Altus' Women Warriors inspire aviators to 'Fly Like a Girl'

U.S. Air Force women aircrew from Altus Air Force Base pose for a photo at the Air Education and Training Command Woman’s Fly-In on Sept. 18 at Alliance Airfield, Fort Worth, Texas. (U.S. Air Force photo by Airman 1st Class Breanna Klemm)

ALTUS AIR FORCE BASE — The U.S. Air Force’s Air Education and Training Command welcomed rated officers and career enlisted aviators to come together during the Women’s Fly-In event in Fort Worth, Texas, Sept. 18-21. For the first time, Mobility’s Hometown sent an all-women aircrew to support and inspire others to “Fly Like a Girl.”

This unique event is important for airmen and future aviators because it is the only occasion across the Air Force that brings hundreds of women warriors together at one time. Although the Fly-In was an event focused on women, men were welcomed to attend and many did, showing strong support and understanding for fellow aviators.

During the four-day event, women had the chance to interact and connect with their wingmen to solve the ongoing challenges of rated diversity throughout the military while also offering interactive opportunities for young aviators to see what the Air Force can offer.

“This is definitely one of my most memorable TDY’s I have been on throughout my career,” said USAF Master Sgt. Samantha Converse, a KC-135 Stratotanker instructor/evaluator boom operator assigned to the 54th Air Refueling Squadron, Altus Air Force Base. “Never in my 15 years in the Air Force have I seen, let alone been a part of, a group of women this big. This is something truly amazing.”

For the first two days of the Fly-In, distinguished visitors and commanders were welcomed and gave speeches to motivate, inform and inspire women from across the Air Force.

In each speech, the importance of rated diversity was a topic.

Despite years of progress, rated diversity has been an ongoing issue that is a heavy and difficult topic to discuss for many women. Some of these problems include unequal treatment, difficulties with family planning, unfairness based on gender and unprofessional behavior in the workplace.

“I think this event is the perfect time to have the conversations we don’t have in our day-to-day lives, especially when being in a career field that is predominantly male,” said USAF Maj. Rececca Deroche, a C-17 Globemaster III evaluator pilot assigned to the 58th Airlift Squadron, Altus AFB. “To be in a place where you can be received and accepted by other women facing the same challenges is really a valuable thing to have.”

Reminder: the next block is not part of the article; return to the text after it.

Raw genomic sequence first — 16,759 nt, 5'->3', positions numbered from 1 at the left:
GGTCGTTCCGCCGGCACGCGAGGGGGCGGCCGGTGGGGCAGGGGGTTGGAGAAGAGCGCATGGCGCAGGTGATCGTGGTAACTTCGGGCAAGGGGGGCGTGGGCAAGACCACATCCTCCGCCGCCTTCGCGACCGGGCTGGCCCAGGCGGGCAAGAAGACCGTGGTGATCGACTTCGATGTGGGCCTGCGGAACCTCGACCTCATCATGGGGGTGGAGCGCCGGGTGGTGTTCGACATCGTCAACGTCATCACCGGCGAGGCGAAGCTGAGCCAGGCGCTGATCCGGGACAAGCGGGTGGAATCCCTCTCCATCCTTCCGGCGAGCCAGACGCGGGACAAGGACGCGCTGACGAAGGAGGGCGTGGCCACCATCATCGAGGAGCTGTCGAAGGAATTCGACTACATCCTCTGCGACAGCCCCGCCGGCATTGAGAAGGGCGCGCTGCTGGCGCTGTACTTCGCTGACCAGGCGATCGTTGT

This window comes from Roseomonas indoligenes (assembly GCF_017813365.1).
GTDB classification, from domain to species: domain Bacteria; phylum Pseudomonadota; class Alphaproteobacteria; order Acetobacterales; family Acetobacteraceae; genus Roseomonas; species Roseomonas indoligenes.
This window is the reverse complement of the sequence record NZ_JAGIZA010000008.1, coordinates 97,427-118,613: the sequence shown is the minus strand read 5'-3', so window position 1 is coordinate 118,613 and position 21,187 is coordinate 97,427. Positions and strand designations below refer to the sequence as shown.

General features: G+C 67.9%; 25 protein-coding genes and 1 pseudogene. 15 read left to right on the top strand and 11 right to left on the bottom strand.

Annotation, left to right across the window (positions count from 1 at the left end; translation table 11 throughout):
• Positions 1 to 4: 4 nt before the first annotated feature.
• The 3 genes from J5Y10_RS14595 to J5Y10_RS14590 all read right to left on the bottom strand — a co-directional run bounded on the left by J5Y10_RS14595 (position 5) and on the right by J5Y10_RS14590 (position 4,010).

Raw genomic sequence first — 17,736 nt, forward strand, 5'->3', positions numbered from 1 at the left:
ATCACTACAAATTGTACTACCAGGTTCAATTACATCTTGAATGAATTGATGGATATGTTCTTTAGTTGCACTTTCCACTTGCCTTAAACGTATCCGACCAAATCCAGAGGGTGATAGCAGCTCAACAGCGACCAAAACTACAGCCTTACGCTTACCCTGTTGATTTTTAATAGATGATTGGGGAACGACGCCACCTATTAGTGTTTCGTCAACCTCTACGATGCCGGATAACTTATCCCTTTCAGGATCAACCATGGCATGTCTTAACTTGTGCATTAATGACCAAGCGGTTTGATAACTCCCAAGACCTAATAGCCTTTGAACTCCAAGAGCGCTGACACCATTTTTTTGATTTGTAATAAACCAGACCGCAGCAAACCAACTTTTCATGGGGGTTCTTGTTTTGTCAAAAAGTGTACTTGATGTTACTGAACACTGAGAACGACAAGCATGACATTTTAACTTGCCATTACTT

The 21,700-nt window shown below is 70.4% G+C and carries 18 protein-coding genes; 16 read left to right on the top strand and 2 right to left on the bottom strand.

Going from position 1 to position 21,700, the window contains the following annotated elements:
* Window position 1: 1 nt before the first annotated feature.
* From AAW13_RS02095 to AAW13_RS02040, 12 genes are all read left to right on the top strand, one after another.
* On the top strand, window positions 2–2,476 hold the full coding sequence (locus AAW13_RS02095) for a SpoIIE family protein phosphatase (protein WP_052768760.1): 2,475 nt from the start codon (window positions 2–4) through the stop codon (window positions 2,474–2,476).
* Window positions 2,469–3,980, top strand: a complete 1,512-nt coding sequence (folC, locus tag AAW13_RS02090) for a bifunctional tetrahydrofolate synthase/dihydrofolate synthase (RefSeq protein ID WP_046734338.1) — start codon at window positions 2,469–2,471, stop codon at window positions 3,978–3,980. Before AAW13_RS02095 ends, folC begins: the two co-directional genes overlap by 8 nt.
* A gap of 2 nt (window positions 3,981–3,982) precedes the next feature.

The Mighty 97th sent its own female aircrew to the event to represent the flying training mission. The team flying the KC-135 was USAF Maj. Alexandra Traña, a KC-135 instructor pilot with the 54th ARS, Capt. Rebecca Gooch, a KC-135 instructor pilot with the 54th ARS, and Master Sgt. Samantha Converse.

Additionally, Maj. Rececca Deroche, Maj. Johnathan Taylor, a KC-135 instructor pilot with the 54th ARS, and Tech. Sgt. Michelle Michels, an instructor loadmaster with the 58th AS represented Altus AFB at the event.

“I think young women, especially in our career field, need to have confidence and an ‘I’m not afraid to step outside the box’ mentality. When you do this you grow, learn something new, and get to see what you’re capable of,” Michels said. “This event was something special and important because it highlighted these things and honored who we as women truly are.”

On Sept. 21, 2018, aircrew also had the opportunity to volunteer at the “Girls in Aviation Day” at the Frontiers of Flight Museum in Fort Worth. This unique event, hosted by the North Texas Chapter of Women in Aviation International, is a free opportunity for girls ages eight to 18 to be introduced to the possibilities available in an aviation career field. Over 2,000 young women attended the event this year.

Aircrew taking part in the Fly-In also offered incentive flights to female ROTC and USAF Academy cadets aboard the C-130 Hercules and KC-135 at Alliance Airfield in Fort Worth.

The KC-135 was flown and operated by the Altus aircrew and demonstrated an inflight refueling to the cadets.

Only 20% of the Air Force is comprised of women, and only 5% of those women are aviators. Although serving in the Air Force is a rewarding career, many challenges still arise in and out of the workplace for female aviators.

The purpose of the Fly-In was to allow women the opportunity to share, network and discover solutions to problems that affect their workplaces and personal lives. airmen attending the conference said the event did just that and more.

Over the weekend, the AETC Women’s Fly-In drew in the biggest group of female aviators in the Air Force and over 110 rated officers and career enlisted aviators, including a proud Mighty 97th team, gathered to show their support for those who “Fly Like a Girl.”

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